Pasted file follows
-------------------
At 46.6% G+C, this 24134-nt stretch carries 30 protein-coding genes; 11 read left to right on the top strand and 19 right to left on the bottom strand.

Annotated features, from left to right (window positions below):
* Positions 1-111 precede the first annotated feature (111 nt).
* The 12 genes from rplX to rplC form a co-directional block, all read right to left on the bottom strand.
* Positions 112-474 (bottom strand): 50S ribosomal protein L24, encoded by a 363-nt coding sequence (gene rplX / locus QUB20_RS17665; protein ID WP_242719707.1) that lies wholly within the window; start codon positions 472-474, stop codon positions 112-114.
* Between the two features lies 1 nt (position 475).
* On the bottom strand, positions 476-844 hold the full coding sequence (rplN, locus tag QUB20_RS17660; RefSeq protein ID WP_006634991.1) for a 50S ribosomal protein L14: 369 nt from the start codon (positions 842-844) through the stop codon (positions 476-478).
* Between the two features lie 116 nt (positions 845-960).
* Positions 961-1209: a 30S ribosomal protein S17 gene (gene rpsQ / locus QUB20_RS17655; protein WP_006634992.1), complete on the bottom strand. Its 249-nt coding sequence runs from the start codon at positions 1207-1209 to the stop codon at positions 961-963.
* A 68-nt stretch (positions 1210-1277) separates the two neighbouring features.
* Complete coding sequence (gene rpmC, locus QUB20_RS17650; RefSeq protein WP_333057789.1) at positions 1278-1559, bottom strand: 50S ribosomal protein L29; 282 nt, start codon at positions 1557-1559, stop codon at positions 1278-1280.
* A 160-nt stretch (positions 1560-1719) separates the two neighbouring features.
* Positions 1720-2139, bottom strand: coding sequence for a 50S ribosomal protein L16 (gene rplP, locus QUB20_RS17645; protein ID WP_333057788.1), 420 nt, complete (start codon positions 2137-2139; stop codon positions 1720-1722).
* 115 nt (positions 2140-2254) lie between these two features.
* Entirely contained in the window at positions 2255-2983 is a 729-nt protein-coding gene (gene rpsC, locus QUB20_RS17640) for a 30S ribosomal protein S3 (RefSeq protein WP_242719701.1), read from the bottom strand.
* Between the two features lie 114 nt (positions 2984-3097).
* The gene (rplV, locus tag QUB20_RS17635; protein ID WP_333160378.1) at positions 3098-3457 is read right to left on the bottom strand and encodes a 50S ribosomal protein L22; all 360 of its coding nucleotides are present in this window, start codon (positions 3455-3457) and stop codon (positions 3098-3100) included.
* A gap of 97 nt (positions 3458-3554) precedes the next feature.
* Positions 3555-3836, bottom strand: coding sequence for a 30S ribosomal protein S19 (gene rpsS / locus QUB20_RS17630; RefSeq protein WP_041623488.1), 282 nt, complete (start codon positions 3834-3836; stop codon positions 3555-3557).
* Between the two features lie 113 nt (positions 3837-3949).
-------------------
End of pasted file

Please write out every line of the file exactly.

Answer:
At 46.6% G+C, this 24134-nt stretch carries 30 protein-coding genes; 11 read left to right on the top strand and 19 right to left on the bottom strand.

Annotated features, from left to right (window positions below):
* Positions 1-111 precede the first annotated feature (111 nt).
* The 12 genes from rplX to rplC form a co-directional block, all read right to left on the bottom strand.
* Positions 112-474 (bottom strand): 50S ribosomal protein L24, encoded by a 363-nt coding sequence (gene rplX / locus QUB20_RS17665; protein ID WP_242719707.1) that lies wholly within the window; start codon positions 472-474, stop codon positions 112-114.
* Between the two features lies 1 nt (position 475).
* On the bottom strand, positions 476-844 hold the full coding sequence (rplN, locus tag QUB20_RS17660; RefSeq protein ID WP_006634991.1) for a 50S ribosomal protein L14: 369 nt from the start codon (positions 842-844) through the stop codon (positions 476-478).
* Between the two features lie 116 nt (positions 845-960).
* Positions 961-1209: a 30S ribosomal protein S17 gene (gene rpsQ / locus QUB20_RS17655; protein WP_006634992.1), complete on the bottom strand. Its 249-nt coding sequence runs from the start codon at positions 1207-1209 to the stop codon at positions 961-963.
* A 68-nt stretch (positions 1210-1277) separates the two neighbouring features.
* Complete coding sequence (gene rpmC, locus QUB20_RS17650; RefSeq protein WP_333057789.1) at positions 1278-1559, bottom strand: 50S ribosomal protein L29; 282 nt, start codon at positions 1557-1559, stop codon at positions 1278-1280.
* A 160-nt stretch (positions 1560-1719) separates the two neighbouring features.
* Positions 1720-2139, bottom strand: coding sequence for a 50S ribosomal protein L16 (gene rplP, locus QUB20_RS17645; protein ID WP_333057788.1), 420 nt, complete (start codon positions 2137-2139; stop codon positions 1720-1722).
* 115 nt (positions 2140-2254) lie between these two features.
* Entirely contained in the window at positions 2255-2983 is a 729-nt protein-coding gene (gene rpsC, locus QUB20_RS17640) for a 30S ribosomal protein S3 (RefSeq protein WP_242719701.1), read from the bottom strand.
* Between the two features lie 114 nt (positions 2984-3097).
* The gene (rplV, locus tag QUB20_RS17635; protein ID WP_333160378.1) at positions 3098-3457 is read right to left on the bottom strand and encodes a 50S ribosomal protein L22; all 360 of its coding nucleotides are present in this window, start codon (positions 3455-3457) and stop codon (positions 3098-3100) included.
* A gap of 97 nt (positions 3458-3554) precedes the next feature.
* Positions 3555-3836, bottom strand: coding sequence for a 30S ribosomal protein S19 (gene rpsS / locus QUB20_RS17630; RefSeq protein WP_041623488.1), 282 nt, complete (start codon positions 3834-3836; stop codon positions 3555-3557).
* Between the two features lie 113 nt (positions 3837-3949).